Good people, something big happened in Lilongwe a few days ago and your take could be symptomatic of your perception of decency.
From the capital city, which once suffered some banter and trolls when its one-time mayor dozed off publicly, has risen from its loud slumber to ban late night shows at Lilongwe Golf Club.
Oops! There goes the most beloved nocturnal entertainment setting!
It is not difficult to weep for the vast venue in Area 3.
Cry for numerous nights of thrilling live performances, dazzling lights and blinding smoke you have had there.
Remember all those ‘afternoon shows’ by Black Missionaries, Skeffa Chimoto, Lucius Banda and other big-stage hitmakers that ended on the wrong side of midnight.
In my line of duty, I have bumped into more than a few entertainers and enthusiasts who say there is no place like the greens of Lilongwe.
Many are those encounters that might have made them wish they camped on the greens forever.
The golf club is scenic for every eye, spacious for every nose and a place to be for every skin that develops goose bumps when it brushes hairs with sweaty strangers.
What will become a no-go zone for music pilgrims when the clocks hits 6pm is a playground where music oozed as you would expect.
This sensual appeal is what pushed thousands of pilgrims to keep packing their favourite venue despite depressing complaints of occupational thieves pilfering vital goods from pockets and cars.
But the order from Lilongwe City Council is supposed to mark the beginning of a battle to confront an inhumane side of the country’s public entertainment and nightlife which hides in plain sight.
We are a nation that seemingly sees nothing wrong with having fun without caring about those bothered or affected by our resounding blasts.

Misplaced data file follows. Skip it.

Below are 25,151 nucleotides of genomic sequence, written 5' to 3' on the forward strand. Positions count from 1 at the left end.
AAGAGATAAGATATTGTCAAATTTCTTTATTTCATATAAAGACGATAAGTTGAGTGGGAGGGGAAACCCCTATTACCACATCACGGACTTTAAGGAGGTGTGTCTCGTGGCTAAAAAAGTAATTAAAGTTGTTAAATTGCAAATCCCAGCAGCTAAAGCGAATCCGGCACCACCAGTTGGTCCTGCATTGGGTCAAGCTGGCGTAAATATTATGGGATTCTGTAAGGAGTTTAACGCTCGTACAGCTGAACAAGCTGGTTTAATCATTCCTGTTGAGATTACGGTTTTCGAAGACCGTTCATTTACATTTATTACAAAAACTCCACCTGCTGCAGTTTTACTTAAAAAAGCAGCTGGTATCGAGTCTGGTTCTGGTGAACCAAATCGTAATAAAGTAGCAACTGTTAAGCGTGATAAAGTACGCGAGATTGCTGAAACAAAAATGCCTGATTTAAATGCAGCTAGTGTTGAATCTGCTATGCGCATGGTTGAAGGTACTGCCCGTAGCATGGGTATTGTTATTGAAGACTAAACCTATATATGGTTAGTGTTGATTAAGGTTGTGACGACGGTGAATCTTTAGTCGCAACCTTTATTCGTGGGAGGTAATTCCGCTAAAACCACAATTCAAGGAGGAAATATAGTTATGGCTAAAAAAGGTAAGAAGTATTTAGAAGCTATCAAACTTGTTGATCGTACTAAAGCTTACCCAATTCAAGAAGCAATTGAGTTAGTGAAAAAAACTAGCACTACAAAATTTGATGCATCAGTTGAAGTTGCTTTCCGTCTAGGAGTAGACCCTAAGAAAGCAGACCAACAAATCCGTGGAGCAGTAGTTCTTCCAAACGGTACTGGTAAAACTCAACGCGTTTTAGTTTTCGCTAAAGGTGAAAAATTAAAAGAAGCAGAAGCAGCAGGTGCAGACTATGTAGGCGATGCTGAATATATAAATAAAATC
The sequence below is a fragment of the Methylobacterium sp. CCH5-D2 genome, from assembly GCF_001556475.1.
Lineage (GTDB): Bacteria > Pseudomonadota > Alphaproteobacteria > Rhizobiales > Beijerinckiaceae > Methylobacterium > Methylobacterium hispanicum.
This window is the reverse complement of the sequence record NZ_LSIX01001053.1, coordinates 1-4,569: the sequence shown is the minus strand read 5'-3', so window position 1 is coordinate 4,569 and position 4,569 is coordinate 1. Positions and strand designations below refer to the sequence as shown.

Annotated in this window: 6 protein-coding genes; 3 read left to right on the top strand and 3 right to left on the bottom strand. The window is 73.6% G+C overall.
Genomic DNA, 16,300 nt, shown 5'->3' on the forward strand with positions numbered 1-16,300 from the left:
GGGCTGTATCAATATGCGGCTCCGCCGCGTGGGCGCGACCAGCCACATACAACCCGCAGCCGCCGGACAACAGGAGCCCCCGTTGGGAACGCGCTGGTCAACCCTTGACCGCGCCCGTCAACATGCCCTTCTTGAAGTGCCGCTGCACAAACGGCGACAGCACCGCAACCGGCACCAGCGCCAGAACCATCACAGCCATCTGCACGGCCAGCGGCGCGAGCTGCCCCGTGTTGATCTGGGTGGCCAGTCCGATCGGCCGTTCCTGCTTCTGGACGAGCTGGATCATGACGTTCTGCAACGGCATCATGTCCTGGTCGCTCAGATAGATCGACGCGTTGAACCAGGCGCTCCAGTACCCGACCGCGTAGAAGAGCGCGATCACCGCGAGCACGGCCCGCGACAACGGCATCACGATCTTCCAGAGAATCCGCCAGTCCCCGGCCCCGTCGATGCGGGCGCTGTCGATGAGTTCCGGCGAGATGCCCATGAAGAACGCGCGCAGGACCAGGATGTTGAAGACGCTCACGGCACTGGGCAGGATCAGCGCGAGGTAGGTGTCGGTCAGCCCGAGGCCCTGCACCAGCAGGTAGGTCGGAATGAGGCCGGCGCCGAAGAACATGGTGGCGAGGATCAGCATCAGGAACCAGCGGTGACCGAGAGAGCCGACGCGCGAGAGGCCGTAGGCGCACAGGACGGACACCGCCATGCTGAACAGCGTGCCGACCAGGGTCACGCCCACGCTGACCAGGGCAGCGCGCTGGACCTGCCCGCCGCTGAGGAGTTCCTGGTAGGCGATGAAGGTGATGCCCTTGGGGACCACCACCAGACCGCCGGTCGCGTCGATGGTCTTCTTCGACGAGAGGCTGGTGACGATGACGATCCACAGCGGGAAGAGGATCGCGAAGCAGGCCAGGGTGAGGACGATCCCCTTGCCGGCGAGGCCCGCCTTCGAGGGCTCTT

Here owners of sound systems have a way to brag about the mega-wattage of their gadgets without caring when, where and who they are blasting.
Many seem not to care one’s music is another’s noise.
Sound pollution is the reason residential areas are supposed to be free from deafening mass entertainment venues and activities.
Area 3 is first and foremost the home of numerous movers and shakers in national and city affairs.
They have reclaimed their freedom.
But history will record that the ban of late night showbiz at the golf club was just another symbol of elitism and inequalities if the stop-orders begin and end in the low-density setting.
Any system which protects the well-to-do from ills that the poor suffer with no end in sight must not only be frowned upon, but also be kicked out or jolted back to the ideals of equality.
Equality required the city council to put a stop to ear-splitting clubs and nightlong entertainment places in high-density townships of the aristocratic many decades before they came knocking at golf club.
The elitist way of enforcing city by-laws excludes townships where noise pollution is rampant, the calls for an end urgent and the voices of decency neglected.
It appears only duty-bearers at all councils know why club owners who bring mayhem to sanctuaries of low-income Malawians go un-policed.
Until this discriminatory enforcement of law and order is discarded, it is utterly premature to congratulate Lilongwe and rally other city councils to learn from the said ban.
Unless authorities move to liberate numerous Malawians in Area 23, Likuni and Area 25 from noisy nights, the order that has brought noiseless weekend slumbers to Area 3 should be ridiculed as a perfect act of elites guarding their space of privilege which seemingly lesser Malawians can only covet.
And this is selective justice.
It is not justice at all. n